Now he has chosen to try something entirely foreign and unique. Those qualities make me believe he is a rarity in modern-day racing — and I am not alone. In a recent Formula One survey by Motorsport.com, Alonso was vying for most popular driver against worldwide media sensation Lewis Hamilton.

So does racing the Indy 500 make Alonso a racer? No. To me, he already was one.

And does it answer the question of what it means to be a racer? No. I think that is in the eye of the beholder.

What I do know, as a race fan and a fellow professional race car driver, is this.

Whatever Fernando Alonso is, the sport only will benefit by having more like him.

NEOM McLaren Racing Formula E and Ian James set to race ahead of electric motorsports’ curve

James McLaren Formula E
McLaren Racing
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As Formula E enters their ninth season and McLaren Racing is set to compete in last year’s championship winning car, Ian James is passionate about pushing electric motorsports forward at a critical stage as race technology begins surpassing that of the street cars.

Midseason, McLaren acquired the assets of the Mercedes-EQ team as they were already on their way to winning a second consecutive championship. With those assets in place and coming off a successful debut in the Extreme E series, James is set to usher in a new era in electric car racing.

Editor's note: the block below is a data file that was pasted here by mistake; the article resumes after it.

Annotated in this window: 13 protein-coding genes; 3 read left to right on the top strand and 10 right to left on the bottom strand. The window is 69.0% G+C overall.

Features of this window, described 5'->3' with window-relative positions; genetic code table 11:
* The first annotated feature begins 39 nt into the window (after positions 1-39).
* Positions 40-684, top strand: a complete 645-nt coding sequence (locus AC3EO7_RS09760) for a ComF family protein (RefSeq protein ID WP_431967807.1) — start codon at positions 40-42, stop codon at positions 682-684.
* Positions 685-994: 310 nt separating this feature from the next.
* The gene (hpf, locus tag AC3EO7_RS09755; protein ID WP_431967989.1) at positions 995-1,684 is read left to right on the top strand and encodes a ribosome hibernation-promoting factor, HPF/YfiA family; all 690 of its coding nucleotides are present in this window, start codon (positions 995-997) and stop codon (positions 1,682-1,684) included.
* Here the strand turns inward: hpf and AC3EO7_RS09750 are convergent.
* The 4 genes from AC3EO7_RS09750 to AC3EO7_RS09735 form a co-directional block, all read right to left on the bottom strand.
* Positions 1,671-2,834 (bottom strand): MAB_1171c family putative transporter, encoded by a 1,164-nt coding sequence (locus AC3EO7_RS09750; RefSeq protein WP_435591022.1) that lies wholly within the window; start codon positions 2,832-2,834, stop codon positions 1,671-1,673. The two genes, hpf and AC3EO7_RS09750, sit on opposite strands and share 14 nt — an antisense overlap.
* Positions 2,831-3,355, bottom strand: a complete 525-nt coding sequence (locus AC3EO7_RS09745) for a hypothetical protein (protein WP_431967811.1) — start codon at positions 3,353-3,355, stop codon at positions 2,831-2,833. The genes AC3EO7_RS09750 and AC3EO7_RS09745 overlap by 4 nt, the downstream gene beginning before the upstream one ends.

Last week’s announcement that Jake Hughes will join Rene Rast behind the wheel of the NEOM McLaren Formula E team was the last piece of the puzzle.

McLaren’s electric portfolio is building with the Formula E team coming one year after they entered the Extreme E rally series in 2022 with Tanner Foust and Emma Gilmour. There were a lot of lessons to learn in that series with growing pains during the first three of five rounds. Rounds 4 and 5 were a completely different matter with the team crossing the finish line first in Chile before being assessed a time penalty.

In the final round in Uruguay, they scored an elusive podium.

“McLaren kicked off the season in Extreme E at the beginning of this year, so our first [electric] race took place Neom, actually out in Saudi,” NEOM McLaren Racing Team Principal James told NBC Sports. “At the time, we were in very early discussions about opportunities with the Formula E team. I actually went out there to meet with Zak [Brown, CEO McLaren Racing] and that was my first taste of Extreme E.

“Since the transition, I joined them in Chile in Atacama Desert, and then Uruguay last weekend. [The second-place finish was] a lovely way to round out the season. The fact that they got that podium. It was very well deserved. It’s a great team and a great series actually. It’s just so very different from anything else. The team’s done a great job in getting set up, and it’s nice now to, we’re trying to use that momentum that we’ve got from Uruguay to get us into next season when it kicks off next year, which will be great. I think we’re mid-March is looking like the first race, so a little bit of time to get things prepped for that.”